Monthly Archives

April 2012

Creative

Yin Yang Effect

April 24, 2012

abstract photograph of blue swirlsHave you ever witnessed the yin yang effect in your life?  Well, I believe I experience it frequently or maybe it is some kind of mid life crisis. I especially see it in my creative interests.  One month I am photographing prisons and graffiti and the next I am mixing paints to create some vibrant macro abstractions guaranteed to make your eyes pop.

Or maybe the swing in interest is due to my birth date, which happens to be right on the cusp between the Zodiac signs of Cancer and Leo. I have been told at certain times it can (and does) create conflicting feelings and actions.  Cancer being the conservative homebody and Leo the outgoing risk taker.

There’s a theory in photography, a person should totally embrace what they like to shoot and focus only on that one interest in the hopes of achieving perfection. I certainly see merit to that, although, for me I also see a certain amount of boredom setting in.  I look at my portfolio and see a huge range of diversity and that is only viewing what is online .  Maybe it is due to the length of time I have been shooting or maybe it is the yin-yang effect in my life. I just don’t seem to be able to settle into something permanently. Once I shot a magazine containing portraits of 100 different woman from all walks of life. While the experience was fun, I learned a lot and met many different, wonderful women, I was happy when it was over.  Ready to get back to art.

Regardless of the cause, I am happy with opposite interests in my life.   Here are a couple of examples of what I have been working on from the Abstract Category on my website.

 

blue abstract photograph

Equipment, Software & Technique

Color Profiles

April 10, 2012

This week I have been wrestling with Color Profiles and Photoshop’s CS5.

Now, my typical workflow is to shoot in RAW, my camera set to Adobe RGB Color Profile.  From what I have read there is a greater color gamut using this profile and my current thought process is more is always better.  My software of choice is  Adobe Bridge, Photoshop’s CS5 along with plugins from Nik and Topaz. I save my files as layered TIFF and prior to uploading to the web, I will re-size, convert to sRGB  and save as jpgs. For some of my  prints, or commercial print projects I often need to convert my files to CMYK.  This workflow has served me well over the last several years.

However, I have just been working on a batch on images and I noticed many of my Tiff files have the sRGB profile as their Working and/or Embedded Color Space.  Initially I wasn’t sure how this happen, thus it motivated me spend time researching more about color profiles.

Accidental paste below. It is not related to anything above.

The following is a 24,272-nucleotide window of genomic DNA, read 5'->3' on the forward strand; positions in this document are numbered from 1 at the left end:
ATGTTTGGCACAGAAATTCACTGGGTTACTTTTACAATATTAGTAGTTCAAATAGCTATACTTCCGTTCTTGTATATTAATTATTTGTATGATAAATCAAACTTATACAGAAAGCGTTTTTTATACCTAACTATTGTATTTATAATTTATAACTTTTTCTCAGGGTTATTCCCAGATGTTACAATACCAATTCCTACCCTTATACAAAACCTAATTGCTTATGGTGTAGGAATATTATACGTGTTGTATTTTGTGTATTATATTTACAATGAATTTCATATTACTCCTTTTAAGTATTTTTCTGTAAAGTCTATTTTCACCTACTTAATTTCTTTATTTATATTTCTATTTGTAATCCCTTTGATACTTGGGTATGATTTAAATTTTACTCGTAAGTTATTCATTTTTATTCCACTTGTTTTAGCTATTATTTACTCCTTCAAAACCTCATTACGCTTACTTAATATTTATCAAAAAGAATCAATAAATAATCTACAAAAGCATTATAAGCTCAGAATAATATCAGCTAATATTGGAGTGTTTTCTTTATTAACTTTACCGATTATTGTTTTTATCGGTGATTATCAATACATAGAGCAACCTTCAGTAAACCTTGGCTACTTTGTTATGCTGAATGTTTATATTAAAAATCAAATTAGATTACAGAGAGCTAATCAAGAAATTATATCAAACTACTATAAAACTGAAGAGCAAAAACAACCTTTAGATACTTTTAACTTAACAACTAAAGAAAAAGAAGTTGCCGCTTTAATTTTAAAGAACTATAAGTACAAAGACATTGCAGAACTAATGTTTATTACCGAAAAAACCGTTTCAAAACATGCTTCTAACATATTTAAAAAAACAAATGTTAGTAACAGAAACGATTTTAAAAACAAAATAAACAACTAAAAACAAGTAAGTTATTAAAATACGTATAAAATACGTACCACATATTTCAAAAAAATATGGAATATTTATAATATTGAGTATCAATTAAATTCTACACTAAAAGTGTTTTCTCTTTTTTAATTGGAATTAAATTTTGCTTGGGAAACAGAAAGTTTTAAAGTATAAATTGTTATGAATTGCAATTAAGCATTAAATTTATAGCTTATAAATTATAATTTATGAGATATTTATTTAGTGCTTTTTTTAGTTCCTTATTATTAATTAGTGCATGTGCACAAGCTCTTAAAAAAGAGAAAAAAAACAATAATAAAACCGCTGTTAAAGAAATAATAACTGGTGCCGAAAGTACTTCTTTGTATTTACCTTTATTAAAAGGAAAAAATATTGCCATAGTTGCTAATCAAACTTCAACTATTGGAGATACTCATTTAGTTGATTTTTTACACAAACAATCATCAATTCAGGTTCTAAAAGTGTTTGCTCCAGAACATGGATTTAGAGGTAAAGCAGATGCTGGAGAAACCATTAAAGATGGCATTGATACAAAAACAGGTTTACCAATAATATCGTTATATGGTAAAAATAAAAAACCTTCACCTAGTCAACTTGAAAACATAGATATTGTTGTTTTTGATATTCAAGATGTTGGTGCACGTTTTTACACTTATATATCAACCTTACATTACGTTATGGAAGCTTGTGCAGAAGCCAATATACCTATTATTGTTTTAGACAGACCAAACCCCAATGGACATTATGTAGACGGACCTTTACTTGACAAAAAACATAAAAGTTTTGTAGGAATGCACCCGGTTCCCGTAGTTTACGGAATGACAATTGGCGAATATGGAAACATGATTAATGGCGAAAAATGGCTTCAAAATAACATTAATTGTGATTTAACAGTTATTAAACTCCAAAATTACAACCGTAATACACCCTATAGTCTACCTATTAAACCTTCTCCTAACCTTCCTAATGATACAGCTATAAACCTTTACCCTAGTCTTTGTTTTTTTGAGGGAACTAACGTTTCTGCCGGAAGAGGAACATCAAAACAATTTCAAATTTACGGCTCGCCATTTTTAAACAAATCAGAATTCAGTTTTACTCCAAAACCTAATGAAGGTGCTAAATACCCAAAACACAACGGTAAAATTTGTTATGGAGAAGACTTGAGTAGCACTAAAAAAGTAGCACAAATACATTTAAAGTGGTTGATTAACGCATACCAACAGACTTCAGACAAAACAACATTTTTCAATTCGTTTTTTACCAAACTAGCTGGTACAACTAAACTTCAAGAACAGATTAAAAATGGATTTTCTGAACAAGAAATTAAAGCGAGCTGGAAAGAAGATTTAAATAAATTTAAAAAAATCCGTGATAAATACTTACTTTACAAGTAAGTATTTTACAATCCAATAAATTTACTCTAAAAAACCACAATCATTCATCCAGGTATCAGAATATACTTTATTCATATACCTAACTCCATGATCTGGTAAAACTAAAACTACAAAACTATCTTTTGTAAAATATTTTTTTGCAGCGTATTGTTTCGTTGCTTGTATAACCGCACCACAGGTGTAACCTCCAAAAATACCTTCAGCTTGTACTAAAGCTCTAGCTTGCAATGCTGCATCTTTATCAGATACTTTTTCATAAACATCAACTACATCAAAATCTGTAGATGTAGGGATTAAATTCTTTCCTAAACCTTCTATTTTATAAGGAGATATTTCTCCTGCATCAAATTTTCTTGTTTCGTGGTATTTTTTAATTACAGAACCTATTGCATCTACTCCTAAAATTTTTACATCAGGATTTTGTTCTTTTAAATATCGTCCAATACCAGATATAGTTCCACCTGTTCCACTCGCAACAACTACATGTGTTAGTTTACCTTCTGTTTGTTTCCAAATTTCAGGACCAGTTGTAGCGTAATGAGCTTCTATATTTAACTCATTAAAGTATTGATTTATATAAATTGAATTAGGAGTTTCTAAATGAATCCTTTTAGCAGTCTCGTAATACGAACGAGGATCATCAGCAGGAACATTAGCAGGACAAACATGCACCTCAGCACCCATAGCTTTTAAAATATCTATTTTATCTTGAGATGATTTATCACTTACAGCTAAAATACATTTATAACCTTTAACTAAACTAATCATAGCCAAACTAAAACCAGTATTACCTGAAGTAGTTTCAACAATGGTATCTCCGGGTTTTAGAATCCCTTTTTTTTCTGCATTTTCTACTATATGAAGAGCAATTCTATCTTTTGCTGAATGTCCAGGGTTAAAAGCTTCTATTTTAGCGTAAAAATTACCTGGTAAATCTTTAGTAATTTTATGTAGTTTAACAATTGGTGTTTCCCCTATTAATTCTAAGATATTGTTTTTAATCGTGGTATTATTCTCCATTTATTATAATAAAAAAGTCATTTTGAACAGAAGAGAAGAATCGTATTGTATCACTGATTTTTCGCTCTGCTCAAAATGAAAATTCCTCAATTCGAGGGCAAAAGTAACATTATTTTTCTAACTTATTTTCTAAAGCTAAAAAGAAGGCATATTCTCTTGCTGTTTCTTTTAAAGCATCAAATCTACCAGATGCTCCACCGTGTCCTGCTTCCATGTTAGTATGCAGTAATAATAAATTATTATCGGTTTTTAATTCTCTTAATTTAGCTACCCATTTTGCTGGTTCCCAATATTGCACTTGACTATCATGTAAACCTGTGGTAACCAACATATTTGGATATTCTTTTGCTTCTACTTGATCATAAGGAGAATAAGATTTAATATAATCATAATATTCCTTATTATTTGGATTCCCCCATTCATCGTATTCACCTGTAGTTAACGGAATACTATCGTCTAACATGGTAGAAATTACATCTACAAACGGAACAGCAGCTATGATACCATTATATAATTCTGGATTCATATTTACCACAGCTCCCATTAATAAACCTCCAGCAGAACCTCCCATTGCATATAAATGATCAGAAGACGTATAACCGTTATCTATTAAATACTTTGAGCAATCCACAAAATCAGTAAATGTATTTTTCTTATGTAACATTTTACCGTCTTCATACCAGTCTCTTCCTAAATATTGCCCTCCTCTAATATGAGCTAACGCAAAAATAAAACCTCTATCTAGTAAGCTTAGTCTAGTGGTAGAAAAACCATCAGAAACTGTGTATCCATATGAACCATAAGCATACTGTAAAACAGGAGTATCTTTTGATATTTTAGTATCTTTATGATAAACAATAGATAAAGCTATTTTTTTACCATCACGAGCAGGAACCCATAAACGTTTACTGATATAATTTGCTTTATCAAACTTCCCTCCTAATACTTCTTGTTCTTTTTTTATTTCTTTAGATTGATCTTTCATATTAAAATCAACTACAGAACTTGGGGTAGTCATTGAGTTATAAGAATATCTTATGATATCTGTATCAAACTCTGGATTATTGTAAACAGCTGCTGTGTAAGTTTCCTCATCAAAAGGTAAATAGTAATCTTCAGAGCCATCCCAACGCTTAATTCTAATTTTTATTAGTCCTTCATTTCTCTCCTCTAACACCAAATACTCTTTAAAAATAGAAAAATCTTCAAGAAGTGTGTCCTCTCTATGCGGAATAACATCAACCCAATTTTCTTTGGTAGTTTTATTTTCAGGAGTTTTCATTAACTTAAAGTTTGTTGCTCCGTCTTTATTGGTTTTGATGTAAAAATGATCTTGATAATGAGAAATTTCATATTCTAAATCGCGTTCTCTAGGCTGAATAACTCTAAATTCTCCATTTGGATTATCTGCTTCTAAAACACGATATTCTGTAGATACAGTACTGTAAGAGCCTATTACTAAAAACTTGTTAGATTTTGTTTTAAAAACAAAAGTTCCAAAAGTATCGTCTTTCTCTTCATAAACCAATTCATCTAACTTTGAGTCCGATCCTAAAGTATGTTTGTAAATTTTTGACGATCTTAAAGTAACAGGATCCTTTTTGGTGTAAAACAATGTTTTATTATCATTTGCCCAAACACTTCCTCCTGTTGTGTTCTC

Now I am by no means a techie person, so I try to decipher things down to simplistic concepts that I can easily remember. Like most photographers I am the happiest behind the camera in my creative zone.  I am however aware of the importance of a calibrated monitor,  printer and selecting correct printer paper profiles and  I do this to the best of my ability. But now I am looking at embedded profiles and working color spaces, what is this all about??

After doing several hours of reading, I found out a few core things that have helped clarify my mind on this subject.

Now we all  know color is defined by numbers and a Color Profile is how color’s numerical value visually appear, however, I didn’t know that a Raw file has no Color Profile and any type of profile is pretty much device specific.

The Working Space defines what color profile is used in the different color models such as RGB and  CMYK. These profiles are specified in the Color Settings Dialog Box in Photoshop (Edit  > Settings) and provides the info for an embedded profile.  Mine was set to sRGB causing the previously mentioned problem.

The Embedded Color Profile is the numeric value a monitor or internet browser uses to display colors and often they display in sRGB, especially the internet.  It is embedded in the image when an image is saved.  The data for the embedded profile comes from either EXIF data captured when your image was taken or what is in your Color Settings Dialog Box in Photoshop if a Raw file is launched into Photoshop without using an interface software program, such as Bridge Camera Raw.

In Photoshop, once you have established your parameters to the Color Settings Dialog Box,  you have the option to use the command Convert To Profile to change an Embedded Color Profile. You can even convert an entire folder easily using the Image Processor. Choose File > Scripts > Image Processor. Another handy tool is the  Assign Profile, which allows you to view how colors in an image will look with a different profile, but this is not an effective way to change an Embedded Profile.

Below is a link to an interesting read about the subject from someone who knows far more than me. I also found some useful information on Adobe’s website.

http://www.computer-darkroom.com/ps12_colour/ps12_1.htm

You can view my work at www.susanmcanany.com.